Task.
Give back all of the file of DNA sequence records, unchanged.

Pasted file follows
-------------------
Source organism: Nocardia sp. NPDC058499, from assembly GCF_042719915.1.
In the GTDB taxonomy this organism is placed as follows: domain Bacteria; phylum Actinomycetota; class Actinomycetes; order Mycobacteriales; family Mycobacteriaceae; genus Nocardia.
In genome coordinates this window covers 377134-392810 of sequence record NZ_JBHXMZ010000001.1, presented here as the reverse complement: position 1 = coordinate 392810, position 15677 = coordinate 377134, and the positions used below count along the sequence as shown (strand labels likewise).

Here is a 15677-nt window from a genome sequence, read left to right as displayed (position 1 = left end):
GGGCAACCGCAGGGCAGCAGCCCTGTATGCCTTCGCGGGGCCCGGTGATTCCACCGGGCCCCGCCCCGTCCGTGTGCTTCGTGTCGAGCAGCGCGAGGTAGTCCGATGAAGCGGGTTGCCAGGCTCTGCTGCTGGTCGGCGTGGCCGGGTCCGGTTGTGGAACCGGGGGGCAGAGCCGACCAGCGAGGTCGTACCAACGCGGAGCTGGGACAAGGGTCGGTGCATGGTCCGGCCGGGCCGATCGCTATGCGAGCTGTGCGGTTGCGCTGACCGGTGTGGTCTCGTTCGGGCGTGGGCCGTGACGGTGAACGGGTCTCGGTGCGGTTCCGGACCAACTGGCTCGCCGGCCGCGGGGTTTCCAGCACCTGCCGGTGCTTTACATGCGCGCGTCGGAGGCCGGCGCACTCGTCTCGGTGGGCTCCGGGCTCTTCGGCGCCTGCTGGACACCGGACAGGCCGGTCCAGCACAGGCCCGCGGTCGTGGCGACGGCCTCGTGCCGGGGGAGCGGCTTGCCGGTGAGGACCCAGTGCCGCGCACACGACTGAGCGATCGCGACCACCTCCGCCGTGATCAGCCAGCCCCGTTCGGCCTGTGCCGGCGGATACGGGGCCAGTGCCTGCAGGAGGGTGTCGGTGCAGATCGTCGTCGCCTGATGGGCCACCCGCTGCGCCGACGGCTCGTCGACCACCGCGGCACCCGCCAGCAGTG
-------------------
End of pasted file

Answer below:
Source organism: Nocardia sp. NPDC058499, from assembly GCF_042719915.1.
In the GTDB taxonomy this organism is placed as follows: domain Bacteria; phylum Actinomycetota; class Actinomycetes; order Mycobacteriales; family Mycobacteriaceae; genus Nocardia.
In genome coordinates this window covers 377134-392810 of sequence record NZ_JBHXMZ010000001.1, presented here as the reverse complement: position 1 = coordinate 392810, position 15677 = coordinate 377134, and the positions used below count along the sequence as shown (strand labels likewise).

Here is a 15677-nt window from a genome sequence, read left to right as displayed (position 1 = left end):
GGGCAACCGCAGGGCAGCAGCCCTGTATGCCTTCGCGGGGCCCGGTGATTCCACCGGGCCCCGCCCCGTCCGTGTGCTTCGTGTCGAGCAGCGCGAGGTAGTCCGATGAAGCGGGTTGCCAGGCTCTGCTGCTGGTCGGCGTGGCCGGGTCCGGTTGTGGAACCGGGGGGCAGAGCCGACCAGCGAGGTCGTACCAACGCGGAGCTGGGACAAGGGTCGGTGCATGGTCCGGCCGGGCCGATCGCTATGCGAGCTGTGCGGTTGCGCTGACCGGTGTGGTCTCGTTCGGGCGTGGGCCGTGACGGTGAACGGGTCTCGGTGCGGTTCCGGACCAACTGGCTCGCCGGCCGCGGGGTTTCCAGCACCTGCCGGTGCTTTACATGCGCGCGTCGGAGGCCGGCGCACTCGTCTCGGTGGGCTCCGGGCTCTTCGGCGCCTGCTGGACACCGGACAGGCCGGTCCAGCACAGGCCCGCGGTCGTGGCGACGGCCTCGTGCCGGGGGAGCGGCTTGCCGGTGAGGACCCAGTGCCGCGCACACGACTGAGCGATCGCGACCACCTCCGCCGTGATCAGCCAGCCCCGTTCGGCCTGTGCCGGCGGATACGGGGCCAGTGCCTGCAGGAGGGTGTCGGTGCAGATCGTCGTCGCCTGATGGGCCACCCGCTGCGCCGACGGCTCGTCGACCACCGCGGCACCCGCCAGCAGTG